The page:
by Teinye Akobo
Critics have condemned the pardon on DSP on the simple premonition that it will encourage others to engage in acts of corruption. This argument is misleading and cannot be proven by fact.
Following the presidential pardon granted former Bayelsa State Governor, Diepreye Solomon Peter (DSP) Alamieyeseigha and others, pundits reacted, analyzing the issue arduously to a point of hysteria. While many drilled the issue mostly on sentiments, they failed to see the bigger picture. This has been the biggest failing of the opponents of the pardon. This failing does a disservice to the nation, as the learning opportunity is lost in such constitutional dialogue. Let me state that I am not a partisan commentator or an enthusiast of DSP. In this article, I will look at the issue raised by the critics, the so called setback that has been created and the implication for the future, especially for the fight against corruption.
First, Presidential pardon is a constitutional provision, a prerogative of the President and governors- in some cases, judicial officers. According to section 175 of the Nigerian Constitution “the President may grant any person concerned with or convicted of any offence created by an Act of the National Assembly a pardon, either free or subject to lawful conditions”. Though this section is predicated by due “consultation” with the “Council of State” as prescribed by this section, it is not in itself a compelling instrument of obstruction. This also applies to state governors as stated in section 212 of the constitution, but with an “Advisory Council” as established by state law. By implication, the lack of specificity as to the council, gives governors, greater flexibility and control of the process than the President, as such state councils could literally be any group as long as it is back by state statute.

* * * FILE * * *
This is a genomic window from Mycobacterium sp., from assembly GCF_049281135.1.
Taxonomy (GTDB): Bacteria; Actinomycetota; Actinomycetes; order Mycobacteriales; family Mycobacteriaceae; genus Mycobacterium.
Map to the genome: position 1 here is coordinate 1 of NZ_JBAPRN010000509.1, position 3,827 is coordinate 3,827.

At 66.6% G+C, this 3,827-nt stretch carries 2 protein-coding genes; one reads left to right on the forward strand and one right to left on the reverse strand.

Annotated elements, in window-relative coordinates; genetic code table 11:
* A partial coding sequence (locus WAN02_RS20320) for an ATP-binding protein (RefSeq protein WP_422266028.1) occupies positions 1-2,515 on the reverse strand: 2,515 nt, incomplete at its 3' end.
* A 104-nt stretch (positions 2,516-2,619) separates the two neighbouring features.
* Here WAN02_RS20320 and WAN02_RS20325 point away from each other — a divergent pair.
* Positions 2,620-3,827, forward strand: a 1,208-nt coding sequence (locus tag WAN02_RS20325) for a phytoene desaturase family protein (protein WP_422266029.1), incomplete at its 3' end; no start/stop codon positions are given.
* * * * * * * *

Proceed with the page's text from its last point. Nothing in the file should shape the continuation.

Pardon could also be seen in parole (for prisoners), plea bargain (for the accused), and amnesty (for insurgents). It is in exchange for good behavior or in anticipation of change in behavior. These are legal instruments used to either aid prosecution or reward offenders for good behavior. Pardons have been used all over the world as a political tool of unification or assimilation. This can be said of the pardon granted former Biafran warlord, Emeka Ojukwu, as well as other Biafran soldiers decades later. Pardons could also be used as conflict resolution tool through the use of amnesty for militants and being proposed for the Boko Haram sect. Contrary to the fear of critics, it is hardly ever an enabler of bad behavior no matter who grants it. No one commits a crime on a probability that he would be pardoned.
Critics have condemned the pardon on DSP on the simple premonition that it will encourage others to engage in acts of corruption. This argument is misleading and cannot be proven by fact. An example is the case of former Speaker of the House of Reps., Salisu Buhari who was granted pardon by President Obasanjo after he forged certificates. Going by the reasoning of critics, this should have caused others to act similarly, but the reverse is the case. As a matter of fact, people are even more mindful of such acts. Salisu Buhari, I should point out was later appointed Chairman of the Nigerian Education Research and Development Council by President Obasanjo.